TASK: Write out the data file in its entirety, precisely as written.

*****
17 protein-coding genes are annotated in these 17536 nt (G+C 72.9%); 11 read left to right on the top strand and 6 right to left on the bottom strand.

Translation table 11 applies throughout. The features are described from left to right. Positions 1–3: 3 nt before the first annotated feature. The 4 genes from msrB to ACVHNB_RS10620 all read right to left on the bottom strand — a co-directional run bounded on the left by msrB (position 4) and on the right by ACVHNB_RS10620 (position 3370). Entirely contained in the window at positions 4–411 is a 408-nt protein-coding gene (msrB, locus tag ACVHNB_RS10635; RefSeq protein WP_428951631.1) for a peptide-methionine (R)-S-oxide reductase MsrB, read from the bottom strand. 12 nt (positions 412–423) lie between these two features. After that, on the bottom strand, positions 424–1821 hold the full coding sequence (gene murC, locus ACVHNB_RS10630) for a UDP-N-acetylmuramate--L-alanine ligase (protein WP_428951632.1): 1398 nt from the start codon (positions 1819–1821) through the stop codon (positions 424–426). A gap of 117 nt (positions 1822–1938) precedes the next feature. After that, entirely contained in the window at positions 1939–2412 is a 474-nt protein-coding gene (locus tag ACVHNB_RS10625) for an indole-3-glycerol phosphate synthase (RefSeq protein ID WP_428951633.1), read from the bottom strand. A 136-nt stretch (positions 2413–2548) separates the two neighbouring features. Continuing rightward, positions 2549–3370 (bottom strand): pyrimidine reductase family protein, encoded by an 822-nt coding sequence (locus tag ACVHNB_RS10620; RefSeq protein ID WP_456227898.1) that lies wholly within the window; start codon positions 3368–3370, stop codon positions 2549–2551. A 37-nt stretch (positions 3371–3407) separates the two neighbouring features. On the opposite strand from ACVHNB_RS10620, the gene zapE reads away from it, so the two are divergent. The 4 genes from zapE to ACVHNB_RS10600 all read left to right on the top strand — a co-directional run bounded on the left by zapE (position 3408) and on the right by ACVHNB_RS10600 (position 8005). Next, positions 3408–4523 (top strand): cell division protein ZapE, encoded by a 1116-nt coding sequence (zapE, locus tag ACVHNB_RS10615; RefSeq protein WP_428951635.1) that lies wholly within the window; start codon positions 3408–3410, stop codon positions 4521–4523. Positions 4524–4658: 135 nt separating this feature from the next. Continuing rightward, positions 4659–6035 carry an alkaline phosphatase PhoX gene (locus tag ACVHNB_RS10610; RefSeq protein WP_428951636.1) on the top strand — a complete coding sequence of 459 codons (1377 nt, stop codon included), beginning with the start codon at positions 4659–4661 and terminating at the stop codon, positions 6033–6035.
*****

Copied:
17 protein-coding genes are annotated in these 17536 nt (G+C 72.9%); 11 read left to right on the top strand and 6 right to left on the bottom strand.

Translation table 11 applies throughout. The features are described from left to right. Positions 1–3: 3 nt before the first annotated feature. The 4 genes from msrB to ACVHNB_RS10620 all read right to left on the bottom strand — a co-directional run bounded on the left by msrB (position 4) and on the right by ACVHNB_RS10620 (position 3370). Entirely contained in the window at positions 4–411 is a 408-nt protein-coding gene (msrB, locus tag ACVHNB_RS10635; RefSeq protein WP_428951631.1) for a peptide-methionine (R)-S-oxide reductase MsrB, read from the bottom strand. 12 nt (positions 412–423) lie between these two features. After that, on the bottom strand, positions 424–1821 hold the full coding sequence (gene murC, locus ACVHNB_RS10630) for a UDP-N-acetylmuramate--L-alanine ligase (protein WP_428951632.1): 1398 nt from the start codon (positions 1819–1821) through the stop codon (positions 424–426). A gap of 117 nt (positions 1822–1938) precedes the next feature. After that, entirely contained in the window at positions 1939–2412 is a 474-nt protein-coding gene (locus tag ACVHNB_RS10625) for an indole-3-glycerol phosphate synthase (RefSeq protein ID WP_428951633.1), read from the bottom strand. A 136-nt stretch (positions 2413–2548) separates the two neighbouring features. Continuing rightward, positions 2549–3370 (bottom strand): pyrimidine reductase family protein, encoded by an 822-nt coding sequence (locus tag ACVHNB_RS10620; RefSeq protein ID WP_456227898.1) that lies wholly within the window; start codon positions 3368–3370, stop codon positions 2549–2551. A 37-nt stretch (positions 3371–3407) separates the two neighbouring features. On the opposite strand from ACVHNB_RS10620, the gene zapE reads away from it, so the two are divergent. The 4 genes from zapE to ACVHNB_RS10600 all read left to right on the top strand — a co-directional run bounded on the left by zapE (position 3408) and on the right by ACVHNB_RS10600 (position 8005). Next, positions 3408–4523 (top strand): cell division protein ZapE, encoded by a 1116-nt coding sequence (zapE, locus tag ACVHNB_RS10615; RefSeq protein WP_428951635.1) that lies wholly within the window; start codon positions 3408–3410, stop codon positions 4521–4523. Positions 4524–4658: 135 nt separating this feature from the next. Continuing rightward, positions 4659–6035 carry an alkaline phosphatase PhoX gene (locus tag ACVHNB_RS10610; RefSeq protein WP_428951636.1) on the top strand — a complete coding sequence of 459 codons (1377 nt, stop codon included), beginning with the start codon at positions 4659–4661 and terminating at the stop codon, positions 6033–6035.